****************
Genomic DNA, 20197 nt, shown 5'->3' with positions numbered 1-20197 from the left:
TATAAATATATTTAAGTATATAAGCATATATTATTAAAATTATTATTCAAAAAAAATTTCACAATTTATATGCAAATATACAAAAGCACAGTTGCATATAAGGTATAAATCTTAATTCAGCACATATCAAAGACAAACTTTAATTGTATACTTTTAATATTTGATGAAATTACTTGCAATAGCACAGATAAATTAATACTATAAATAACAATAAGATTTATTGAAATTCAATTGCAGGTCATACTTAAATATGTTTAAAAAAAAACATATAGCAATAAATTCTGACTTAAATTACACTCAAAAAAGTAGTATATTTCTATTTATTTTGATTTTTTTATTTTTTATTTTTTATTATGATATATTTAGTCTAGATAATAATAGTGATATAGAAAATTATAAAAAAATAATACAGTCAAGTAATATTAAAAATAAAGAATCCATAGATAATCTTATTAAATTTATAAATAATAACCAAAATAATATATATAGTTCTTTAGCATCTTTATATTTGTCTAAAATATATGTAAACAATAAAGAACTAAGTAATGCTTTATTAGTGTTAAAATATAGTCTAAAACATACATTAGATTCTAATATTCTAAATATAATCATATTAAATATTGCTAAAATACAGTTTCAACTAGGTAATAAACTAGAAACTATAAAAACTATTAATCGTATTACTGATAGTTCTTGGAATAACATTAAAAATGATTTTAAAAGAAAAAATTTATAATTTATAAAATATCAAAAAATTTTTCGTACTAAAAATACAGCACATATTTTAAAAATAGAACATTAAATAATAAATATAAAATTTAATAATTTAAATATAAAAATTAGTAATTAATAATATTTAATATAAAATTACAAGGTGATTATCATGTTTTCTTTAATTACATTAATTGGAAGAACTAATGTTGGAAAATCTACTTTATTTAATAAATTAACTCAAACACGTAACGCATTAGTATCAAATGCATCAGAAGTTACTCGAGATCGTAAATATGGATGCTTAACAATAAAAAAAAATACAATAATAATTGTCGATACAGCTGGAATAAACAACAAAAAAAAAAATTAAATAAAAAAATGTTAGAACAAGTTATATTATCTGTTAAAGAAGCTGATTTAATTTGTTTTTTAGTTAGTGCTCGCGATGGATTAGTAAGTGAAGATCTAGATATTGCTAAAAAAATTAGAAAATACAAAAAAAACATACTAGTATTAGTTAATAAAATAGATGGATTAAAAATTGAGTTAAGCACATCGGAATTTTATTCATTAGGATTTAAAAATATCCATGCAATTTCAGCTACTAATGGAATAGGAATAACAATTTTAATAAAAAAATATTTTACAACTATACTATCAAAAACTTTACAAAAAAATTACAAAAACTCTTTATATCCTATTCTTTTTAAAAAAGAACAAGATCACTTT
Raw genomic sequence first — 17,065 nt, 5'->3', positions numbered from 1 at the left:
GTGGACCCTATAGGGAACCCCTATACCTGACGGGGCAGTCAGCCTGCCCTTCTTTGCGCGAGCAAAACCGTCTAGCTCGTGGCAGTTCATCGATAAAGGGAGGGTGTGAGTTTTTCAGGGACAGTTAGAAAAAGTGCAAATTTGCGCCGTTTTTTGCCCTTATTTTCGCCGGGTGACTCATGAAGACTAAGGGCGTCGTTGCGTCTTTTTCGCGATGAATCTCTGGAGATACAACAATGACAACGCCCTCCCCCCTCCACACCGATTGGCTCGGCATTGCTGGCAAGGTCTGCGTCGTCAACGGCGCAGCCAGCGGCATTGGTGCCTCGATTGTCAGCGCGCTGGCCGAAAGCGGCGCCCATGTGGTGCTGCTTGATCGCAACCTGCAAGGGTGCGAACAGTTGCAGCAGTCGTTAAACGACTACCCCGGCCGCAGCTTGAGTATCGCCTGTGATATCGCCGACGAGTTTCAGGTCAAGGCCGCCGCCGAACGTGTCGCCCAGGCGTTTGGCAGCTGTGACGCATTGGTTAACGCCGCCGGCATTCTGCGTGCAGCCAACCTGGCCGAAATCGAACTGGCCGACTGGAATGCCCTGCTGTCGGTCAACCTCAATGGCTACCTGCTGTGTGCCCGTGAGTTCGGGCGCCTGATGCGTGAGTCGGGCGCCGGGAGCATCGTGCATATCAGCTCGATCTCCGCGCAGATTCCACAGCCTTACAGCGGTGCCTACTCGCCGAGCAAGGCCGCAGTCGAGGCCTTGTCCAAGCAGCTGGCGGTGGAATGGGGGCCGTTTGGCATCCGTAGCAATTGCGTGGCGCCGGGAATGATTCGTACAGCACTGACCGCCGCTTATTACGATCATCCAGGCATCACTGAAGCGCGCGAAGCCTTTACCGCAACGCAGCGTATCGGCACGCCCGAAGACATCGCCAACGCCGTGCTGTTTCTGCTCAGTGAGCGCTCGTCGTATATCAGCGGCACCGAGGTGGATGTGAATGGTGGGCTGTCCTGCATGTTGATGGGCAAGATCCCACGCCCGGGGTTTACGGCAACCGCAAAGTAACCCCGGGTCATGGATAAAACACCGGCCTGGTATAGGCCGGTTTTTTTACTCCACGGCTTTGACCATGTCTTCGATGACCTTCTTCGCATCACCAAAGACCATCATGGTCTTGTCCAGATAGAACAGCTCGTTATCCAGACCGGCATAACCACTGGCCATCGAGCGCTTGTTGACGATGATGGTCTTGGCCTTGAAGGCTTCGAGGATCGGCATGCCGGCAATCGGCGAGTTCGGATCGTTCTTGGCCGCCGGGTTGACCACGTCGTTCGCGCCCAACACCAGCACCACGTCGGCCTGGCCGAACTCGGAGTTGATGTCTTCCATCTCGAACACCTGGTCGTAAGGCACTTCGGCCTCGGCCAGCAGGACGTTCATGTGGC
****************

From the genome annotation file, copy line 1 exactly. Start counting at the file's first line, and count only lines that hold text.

Genomic DNA, 20197 nt, shown 5'->3' with positions numbered 1-20197 from the left: